For a small developer that's just four years old, Vlambeer has a surprising influence on the gaming industry.
The Dutch studio is made up of just two people, but it's one of the most well-known indie developers. Co-founder Rami Ismail almost feels like an unofficial spokesman for the industry.
"We are not afraid to speak up against things we find problematic in the industry, and things we find interesting in the industry," said Ismail.
He also suggested Vlambeer's high profile might be because the company always seems to find itself in the middle of the industry's latest trends.
"When cloning was a big news story, Vlambeer was the company that got cloned. When Twitch was becoming a big thing, Vlambeer was working on a game that had live streaming."
It's their response to cloning that makes the company stand out.
It all started with a web game Vlambeer created called Radical Fishing. Happy with the concept, they were working on adapting that game to iOS as Ridiculous Fishing when they saw a trailer for Ninja Fishing, a game that seemed very similar to their original web game. And Ninja Fishing was set for release on iOS before Ridiculous Fishing.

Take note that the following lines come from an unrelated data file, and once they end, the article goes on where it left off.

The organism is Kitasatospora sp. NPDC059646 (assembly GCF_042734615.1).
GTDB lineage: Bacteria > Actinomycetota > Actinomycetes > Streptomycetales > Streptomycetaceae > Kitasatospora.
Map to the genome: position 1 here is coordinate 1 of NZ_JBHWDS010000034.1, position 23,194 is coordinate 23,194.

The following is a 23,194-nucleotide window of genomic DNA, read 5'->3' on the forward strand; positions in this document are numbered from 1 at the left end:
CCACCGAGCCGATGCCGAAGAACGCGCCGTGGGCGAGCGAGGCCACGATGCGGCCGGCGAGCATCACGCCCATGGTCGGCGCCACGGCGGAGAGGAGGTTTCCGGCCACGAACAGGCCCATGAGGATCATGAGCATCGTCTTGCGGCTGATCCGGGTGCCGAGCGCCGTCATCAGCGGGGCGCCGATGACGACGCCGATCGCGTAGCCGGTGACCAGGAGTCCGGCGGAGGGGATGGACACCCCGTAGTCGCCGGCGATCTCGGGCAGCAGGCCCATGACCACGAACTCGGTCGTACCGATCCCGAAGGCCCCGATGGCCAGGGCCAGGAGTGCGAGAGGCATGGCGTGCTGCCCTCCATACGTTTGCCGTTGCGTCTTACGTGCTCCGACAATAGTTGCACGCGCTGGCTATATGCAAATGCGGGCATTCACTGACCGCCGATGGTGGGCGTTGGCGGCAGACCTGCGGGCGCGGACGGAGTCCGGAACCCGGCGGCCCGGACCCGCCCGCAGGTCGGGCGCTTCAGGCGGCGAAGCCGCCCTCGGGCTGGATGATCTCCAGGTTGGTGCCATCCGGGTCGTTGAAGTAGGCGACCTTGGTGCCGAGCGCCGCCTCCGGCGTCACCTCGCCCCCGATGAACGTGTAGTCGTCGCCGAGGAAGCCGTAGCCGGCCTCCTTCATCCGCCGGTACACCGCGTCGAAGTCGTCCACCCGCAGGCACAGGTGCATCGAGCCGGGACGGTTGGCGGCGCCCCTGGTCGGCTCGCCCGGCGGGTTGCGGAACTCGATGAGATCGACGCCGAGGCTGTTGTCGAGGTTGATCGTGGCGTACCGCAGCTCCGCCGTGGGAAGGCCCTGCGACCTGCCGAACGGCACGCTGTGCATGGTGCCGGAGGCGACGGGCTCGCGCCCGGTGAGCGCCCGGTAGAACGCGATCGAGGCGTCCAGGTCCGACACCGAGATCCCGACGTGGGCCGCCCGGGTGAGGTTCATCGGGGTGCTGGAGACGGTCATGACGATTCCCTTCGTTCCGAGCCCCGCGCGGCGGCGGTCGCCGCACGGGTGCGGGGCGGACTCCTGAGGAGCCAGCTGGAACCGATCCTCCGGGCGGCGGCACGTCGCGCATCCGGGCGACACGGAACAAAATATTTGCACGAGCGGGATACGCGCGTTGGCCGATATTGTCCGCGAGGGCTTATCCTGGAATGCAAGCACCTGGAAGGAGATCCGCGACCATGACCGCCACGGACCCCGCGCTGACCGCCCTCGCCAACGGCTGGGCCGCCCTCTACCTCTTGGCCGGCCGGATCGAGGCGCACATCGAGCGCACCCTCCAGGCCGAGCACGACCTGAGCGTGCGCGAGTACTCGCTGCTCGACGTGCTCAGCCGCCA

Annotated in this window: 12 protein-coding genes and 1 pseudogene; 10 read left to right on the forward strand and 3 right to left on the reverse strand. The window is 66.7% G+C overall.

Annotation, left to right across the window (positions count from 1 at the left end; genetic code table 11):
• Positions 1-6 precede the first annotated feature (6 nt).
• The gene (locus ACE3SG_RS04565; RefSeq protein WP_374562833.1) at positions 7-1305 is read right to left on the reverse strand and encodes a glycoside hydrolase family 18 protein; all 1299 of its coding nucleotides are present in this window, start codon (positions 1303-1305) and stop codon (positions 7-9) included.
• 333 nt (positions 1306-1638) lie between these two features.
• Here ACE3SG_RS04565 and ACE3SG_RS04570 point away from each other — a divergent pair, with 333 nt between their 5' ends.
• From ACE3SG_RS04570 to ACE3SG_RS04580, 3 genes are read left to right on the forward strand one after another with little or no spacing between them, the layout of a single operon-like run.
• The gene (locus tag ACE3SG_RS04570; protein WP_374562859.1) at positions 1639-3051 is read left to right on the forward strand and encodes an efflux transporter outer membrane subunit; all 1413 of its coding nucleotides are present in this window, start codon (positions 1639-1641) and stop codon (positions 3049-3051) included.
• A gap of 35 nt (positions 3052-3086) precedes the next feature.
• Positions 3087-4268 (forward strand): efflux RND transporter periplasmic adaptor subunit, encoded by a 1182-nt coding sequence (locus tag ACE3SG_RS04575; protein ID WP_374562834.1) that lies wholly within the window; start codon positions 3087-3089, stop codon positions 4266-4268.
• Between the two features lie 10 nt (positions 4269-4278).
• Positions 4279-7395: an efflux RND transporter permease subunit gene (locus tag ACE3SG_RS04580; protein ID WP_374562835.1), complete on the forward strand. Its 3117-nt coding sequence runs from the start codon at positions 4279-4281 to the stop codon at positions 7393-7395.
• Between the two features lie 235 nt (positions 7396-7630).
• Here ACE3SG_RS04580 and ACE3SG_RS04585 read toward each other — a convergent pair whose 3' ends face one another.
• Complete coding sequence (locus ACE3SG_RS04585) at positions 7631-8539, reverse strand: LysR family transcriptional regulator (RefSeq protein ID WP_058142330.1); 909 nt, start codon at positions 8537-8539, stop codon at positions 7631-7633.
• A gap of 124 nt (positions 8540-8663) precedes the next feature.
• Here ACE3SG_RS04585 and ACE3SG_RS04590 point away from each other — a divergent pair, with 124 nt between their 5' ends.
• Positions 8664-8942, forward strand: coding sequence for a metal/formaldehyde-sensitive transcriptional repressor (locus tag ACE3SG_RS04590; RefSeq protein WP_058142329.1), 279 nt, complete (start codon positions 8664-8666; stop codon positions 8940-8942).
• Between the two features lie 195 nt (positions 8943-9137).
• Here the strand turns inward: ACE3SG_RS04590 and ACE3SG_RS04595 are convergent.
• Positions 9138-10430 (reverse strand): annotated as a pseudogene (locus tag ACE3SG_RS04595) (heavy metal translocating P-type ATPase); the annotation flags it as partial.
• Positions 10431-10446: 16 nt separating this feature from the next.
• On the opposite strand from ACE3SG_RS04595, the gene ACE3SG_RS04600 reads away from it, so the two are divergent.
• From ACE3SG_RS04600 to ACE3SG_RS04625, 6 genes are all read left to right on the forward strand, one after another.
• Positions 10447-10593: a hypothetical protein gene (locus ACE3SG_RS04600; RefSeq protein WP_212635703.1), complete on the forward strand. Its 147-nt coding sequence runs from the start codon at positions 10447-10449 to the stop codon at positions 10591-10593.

Ismail says they explored legal options, but lawyers told them that gameplay cannot be copyrighted like art and music. The look of a game cannot be copied, but how a game controls and how it feels is not protected.
Surprisingly, he actually agrees with that, citing the stifling effect patents have on the smartphone industry. "Having that freedom to create and build and iterate on existing things is really important for the games industry."
But it did mean that that someone had effectively beaten them to their own game. It left the company in a deep funk; Ismail said they didn't work on another game for another six months.
That's when the other half of Vlambeer, Jan Willem Nijman, had an idea for a dogfighting game: LUFTRAUSERS. The game encourages players to be aggressive and constantly attack opponents to keep a high combo. It's an unusually aggressive game by Vlambeer's standards, something Ismail says was intentional.
"It is everything that we felt right after we got cloned. In a way, it's a perfect metaphor for how we felt, and that's actually exciting that a game can be that."
And don't worry about Ridiculous Fishing. Vlambeer eventually finished the game and released it last year, when it was named iPhone Game of the Year by Apple.